By: Samuel L. Leiter
November 12, 2023: Since 2012, the Off-Broadway troupe known as Bedlam has sometimes made it to the top of adventurous theatre making’s slippery slope; just as often it has slid back down to the bottom. The latter’s where you’ll find it at present if you venture forth to the West End Theatre on the UWS to sit through the three hours and five minutes of Bedlam’s misguided, grindingly dull revival of Tom Stoppard’s highly regarded, intellectually challenging Arcadia.
The play premiered at London’s Royal National Theatre in 1993 and played locally at Lincoln Center in 1995 and on Broadway in 2011, each version splashed with starry names both onstage and at the helm. Critical response, especially to the first two versions, was generally very strong, some noting their belief that Arcadia was one of the preeminent plays of the late 20th century. It would be hard to justify such an assessment on the basis of the current revival, tediously staged by Bedlam’s artistic director, Eric Tucker. It comes with a cast of unknowns, several miscast, and few capable of injecting sprightly life into the often cerebral, yet dryly witty, play. This is Tom Stoppard, after all, and even leading British actors in the original production revealed their struggle to comprehend some of its themes.
Arcadia carries a trunk-load of scientific, mathematical, and literary puzzles; often epigrammatic, high-comedy dialogue; and quirkily professorial debates. Such writing needs a cast of polished thespians able to communicate its complex thoughts in a way that makes them reasonably accessible while retaining the charm with which the playwright seeks to imbue the speakers.
Apart from an element of tragedy introduced late in the play, the characters often sound more like mouthpieces for the playwright’s cerebrations than fully realized people about whom we deeply care. That, however, only makes it more imperative that they be played by actors with a high degree of personal appeal and verbal skill, if simply to give the impression of people to whom you feel compelled to listen.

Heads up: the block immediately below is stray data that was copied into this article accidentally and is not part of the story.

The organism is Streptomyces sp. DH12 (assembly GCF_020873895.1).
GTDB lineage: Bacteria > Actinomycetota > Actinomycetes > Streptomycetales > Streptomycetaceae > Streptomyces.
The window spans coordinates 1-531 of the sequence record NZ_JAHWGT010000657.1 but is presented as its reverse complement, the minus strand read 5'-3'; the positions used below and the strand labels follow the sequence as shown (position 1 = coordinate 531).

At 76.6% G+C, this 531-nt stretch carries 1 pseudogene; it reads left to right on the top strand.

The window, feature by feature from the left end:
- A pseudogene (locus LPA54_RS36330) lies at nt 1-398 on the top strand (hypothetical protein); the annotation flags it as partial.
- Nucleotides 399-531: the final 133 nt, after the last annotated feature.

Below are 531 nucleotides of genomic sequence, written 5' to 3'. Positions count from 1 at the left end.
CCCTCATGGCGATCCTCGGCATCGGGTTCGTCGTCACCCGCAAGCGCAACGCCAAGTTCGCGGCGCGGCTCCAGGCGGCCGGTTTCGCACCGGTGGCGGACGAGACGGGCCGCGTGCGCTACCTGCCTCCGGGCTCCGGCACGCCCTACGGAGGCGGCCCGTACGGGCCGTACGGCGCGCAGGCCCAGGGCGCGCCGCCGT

Written in two long acts and seven scenes, the play’s style, language, and characters are as high British as a Rolls-Royce, Aston-Martin, or Jaguar; Stoppard biographer Hermione Lee places it among “the most English of his plays.” It requires artists who can be convincing as upper-class, highly educated, scintillatingly articulate creatures, imbued with the privileged worlds depicted as if to the manner born. The action, all of it set in the same room on a large, Jane Austen-like country estate, Sidley Park, in Derbyshire, moves back and forth between 1809 and the present day, its focus being on the stately home’s Coverly family then and now.
A wide variety of intellectual concerns of each period—from chaos theory to Fermat’s theorem, not to mention the contrast between the Arcadian or neoclassical style of landscaping and the Romantic—is aired. This is not to deny that both sexual and romantic complications also bubble forth, providing much of the plot’s appeal. Meanwhile, the formal manners and speech of the 19th century are contrasted with the earthier ones of the late 20th, remaining all the while quintessentially British. Stoppard emphasizes the similarities with scenes having people from both eras present on stage simultaneously, making such moments vaguely reminiscent of an Alan Ayckbourn play.
Regardless of these facts, English accents have been entirely omitted here in favor of aggressively American ones, thoroughly robbing the work of its native spirit. And since, especially in the present-day scenes, the American accents are accompanied by American personalities, Derbyshire—a location of much significance in Stoppard’s life—increasingly seems more like the Hampshires than a place where Lord Byron once sojourned.